Considering Halak’s largest playoff sample was the year he carried the Habs over better opponents, I’m not worried about any of the traditional playoff narratives in his case.

Keefe: It’s the end of a chapter in the storied rivalry as Tuesday night will be the last time the Rangers and Islanders ever play at the Nassau Coliseum. Well, unless we get a playoff series between the two teams.

For a while I was against the Rangers and Islanders meeting in the playoffs, and it wasn’t because the Islanders beat up on the Rangers in their first three meetings this year. I said I didn’t want a Rangers-Islanders playoff series because from a Rangers fan standpoint, nothing good can come from it. If the Rangers win, they’re the Rangers and they’re supposed to win. And if the Islanders win, it’s basically the worst thing imaginable. It’s the same feeling I have about Yankees-Red Sox playoff series. If the Yankees win, they’re the Yankees and they’re supposed to win. And if they lose, well, it’s the worst thing imaginable. The aftermath of a series loss far outweighs the satisfaction of a series win, unless that series win eventually leads to a championship.

There’s nothing for the Rangers and Rangers fans to gain by playing the Islanders in the playoffs. Sure, it would be great for New York hockey and for the mainstream media around here to pretend like they care about hockey and it would be good fuel to rekindling the fire of a once-strong rivalry. But if the Rangers don’t win, it’s a disaster.

But after the last game between the teams on Feb. 16, which should be used a commercial for the NHL, I’m all for the teams meeting in April or May. Give me more Rangers-Islanders this season. Don’t make Tuesday’s game at the Coliseum the last between them.

Are you for or against a playoff series between them?

Jansky: I think what you’re describing is the fear that accompanies any rivalry: the bounty is incomparably sweet if your team prevails, but on some level you’d rather not risk the encounter if the flip-side is humiliation at the hands of your rivals and friends on the other side.

It’s not so much that the Rangers are “supposed” to win any more than they were “supposed” to beat the Capitals or Flyers or Penguins in years past, it’s that they haven’t faced that test in ages because the Isles haven’t been good enough to force them to.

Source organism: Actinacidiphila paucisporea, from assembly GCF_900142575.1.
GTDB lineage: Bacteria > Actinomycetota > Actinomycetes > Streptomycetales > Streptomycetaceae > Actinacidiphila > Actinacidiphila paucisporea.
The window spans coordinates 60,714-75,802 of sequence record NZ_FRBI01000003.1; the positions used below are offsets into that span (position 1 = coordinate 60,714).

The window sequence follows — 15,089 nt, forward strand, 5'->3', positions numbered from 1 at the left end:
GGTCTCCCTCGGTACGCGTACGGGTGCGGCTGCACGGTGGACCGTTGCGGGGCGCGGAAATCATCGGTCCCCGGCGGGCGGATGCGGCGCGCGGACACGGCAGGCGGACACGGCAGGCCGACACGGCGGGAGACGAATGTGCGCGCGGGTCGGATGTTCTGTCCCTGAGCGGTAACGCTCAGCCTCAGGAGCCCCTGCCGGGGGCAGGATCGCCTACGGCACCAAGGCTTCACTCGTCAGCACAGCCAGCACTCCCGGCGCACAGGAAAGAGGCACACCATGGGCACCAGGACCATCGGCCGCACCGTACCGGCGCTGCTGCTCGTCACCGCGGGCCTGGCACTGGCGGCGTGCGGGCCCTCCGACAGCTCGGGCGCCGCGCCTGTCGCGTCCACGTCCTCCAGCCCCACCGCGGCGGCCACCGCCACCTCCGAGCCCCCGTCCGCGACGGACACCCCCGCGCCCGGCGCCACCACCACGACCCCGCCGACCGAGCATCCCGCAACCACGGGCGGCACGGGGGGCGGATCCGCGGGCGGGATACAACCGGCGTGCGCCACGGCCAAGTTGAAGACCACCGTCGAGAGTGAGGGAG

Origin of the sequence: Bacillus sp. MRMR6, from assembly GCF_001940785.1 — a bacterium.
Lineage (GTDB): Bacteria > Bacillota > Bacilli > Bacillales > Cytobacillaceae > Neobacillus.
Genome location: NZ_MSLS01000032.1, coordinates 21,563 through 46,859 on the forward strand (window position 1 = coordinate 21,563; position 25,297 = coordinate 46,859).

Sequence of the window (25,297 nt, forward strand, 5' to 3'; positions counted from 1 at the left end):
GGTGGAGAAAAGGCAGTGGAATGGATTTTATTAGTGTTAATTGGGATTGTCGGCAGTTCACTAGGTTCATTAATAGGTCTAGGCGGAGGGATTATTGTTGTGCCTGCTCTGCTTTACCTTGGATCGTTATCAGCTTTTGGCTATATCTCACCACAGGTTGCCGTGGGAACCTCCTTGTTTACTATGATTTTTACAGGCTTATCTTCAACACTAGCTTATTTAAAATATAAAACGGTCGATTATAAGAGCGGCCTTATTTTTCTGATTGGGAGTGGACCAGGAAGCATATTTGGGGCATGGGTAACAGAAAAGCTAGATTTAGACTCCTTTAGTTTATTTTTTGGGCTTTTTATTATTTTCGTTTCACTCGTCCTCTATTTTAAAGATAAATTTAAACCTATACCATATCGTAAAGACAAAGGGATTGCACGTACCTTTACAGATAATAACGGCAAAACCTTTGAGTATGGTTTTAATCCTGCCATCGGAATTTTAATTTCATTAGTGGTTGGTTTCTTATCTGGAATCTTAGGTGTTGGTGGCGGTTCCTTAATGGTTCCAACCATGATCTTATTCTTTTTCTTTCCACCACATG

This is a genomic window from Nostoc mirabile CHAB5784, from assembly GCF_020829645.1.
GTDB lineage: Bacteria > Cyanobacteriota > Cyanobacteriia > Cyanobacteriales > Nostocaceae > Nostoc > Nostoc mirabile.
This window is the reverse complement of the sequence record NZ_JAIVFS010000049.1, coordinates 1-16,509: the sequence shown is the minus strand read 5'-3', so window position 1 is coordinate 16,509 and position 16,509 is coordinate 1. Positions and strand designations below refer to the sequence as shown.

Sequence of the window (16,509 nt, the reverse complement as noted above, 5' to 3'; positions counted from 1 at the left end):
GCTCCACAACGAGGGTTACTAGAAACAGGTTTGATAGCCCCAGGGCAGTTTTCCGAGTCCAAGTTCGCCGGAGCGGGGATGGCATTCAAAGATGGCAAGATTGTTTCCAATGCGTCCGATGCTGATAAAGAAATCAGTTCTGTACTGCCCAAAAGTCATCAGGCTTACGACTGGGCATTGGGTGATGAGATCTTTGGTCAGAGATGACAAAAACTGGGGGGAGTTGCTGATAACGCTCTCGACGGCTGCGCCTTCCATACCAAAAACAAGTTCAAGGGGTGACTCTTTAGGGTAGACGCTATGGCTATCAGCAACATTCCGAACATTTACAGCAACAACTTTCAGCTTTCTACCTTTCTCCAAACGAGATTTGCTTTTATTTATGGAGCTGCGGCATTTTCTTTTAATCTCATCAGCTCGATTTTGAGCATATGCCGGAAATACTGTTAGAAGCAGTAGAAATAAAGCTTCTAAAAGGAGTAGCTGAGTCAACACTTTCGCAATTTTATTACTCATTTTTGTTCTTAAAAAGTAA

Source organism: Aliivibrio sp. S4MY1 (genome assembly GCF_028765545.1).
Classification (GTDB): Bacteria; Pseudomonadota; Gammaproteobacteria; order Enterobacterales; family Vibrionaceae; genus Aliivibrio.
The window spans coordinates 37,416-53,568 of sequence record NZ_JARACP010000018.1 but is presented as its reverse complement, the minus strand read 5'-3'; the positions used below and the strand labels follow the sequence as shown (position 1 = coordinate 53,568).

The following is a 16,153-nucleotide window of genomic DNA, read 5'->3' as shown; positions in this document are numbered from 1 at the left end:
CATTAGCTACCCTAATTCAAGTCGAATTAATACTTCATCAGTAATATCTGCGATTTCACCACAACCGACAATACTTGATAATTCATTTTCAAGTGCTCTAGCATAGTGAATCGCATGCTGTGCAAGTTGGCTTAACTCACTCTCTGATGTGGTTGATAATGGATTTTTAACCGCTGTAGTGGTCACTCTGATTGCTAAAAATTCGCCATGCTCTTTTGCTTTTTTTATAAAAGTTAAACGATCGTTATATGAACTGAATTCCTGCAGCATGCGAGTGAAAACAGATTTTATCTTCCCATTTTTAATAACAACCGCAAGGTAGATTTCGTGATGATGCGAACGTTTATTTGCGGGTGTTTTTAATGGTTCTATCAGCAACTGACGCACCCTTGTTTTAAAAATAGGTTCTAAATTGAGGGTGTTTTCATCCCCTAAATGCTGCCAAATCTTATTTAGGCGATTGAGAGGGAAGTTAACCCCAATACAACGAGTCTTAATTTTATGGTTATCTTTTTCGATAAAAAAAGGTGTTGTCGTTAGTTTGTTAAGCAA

I’d love for it to happen because of the great theater, even though it would be of the potentially torturous variety. Ultimately I know that, just like with the Penguins in 2013, even if it ends in a loss, history still favors the Islanders unparalleled accomplishments.

Keefe: With Tuesday’s game being the last Rangers-Islanders game at the Coliseum for now, has the sentimentality of the Coliseum closing start to set in? The Islanders only have nine home regular-season games left and then they’re only guaranteed two home playoff games as of now. So we’re looking at the real possibility of only nine more hockey games on Long Island.

Has it hit you yet that this is the end? What are your feelings on the move to Brooklyn?

Jansky: There was high sentimentality about the Coliseum in the preseason and opening months, but I feel like it’s taken somewhat of a backseat to marveling at just how good and consistent the Islanders have been this season. They were expected to improve and make the playoffs, maybe even contend for home ice in the first round. But to be in the division title conversation all season long, to avoid prolonged bad spells to this point, that has surprised even the biggest optimists and somewhat distracted from the Coliseum story. Now that we are in the stretch run, it is definitely on the mind though.

As for Brooklyn, it’s clear the political situation was too infested with incompetence to allow the Islanders to stay in Nassau, and Charles Wang certainly served his time trying to find a way. So with that ship sailed, I’m looking forward to the advantages Brooklyn will provide. It will be different, but also intriguing. As any fan who has watched both 19 playoff series victories in a row and a series drought of over 20 years knows, conditions change, nothing in sports last forever.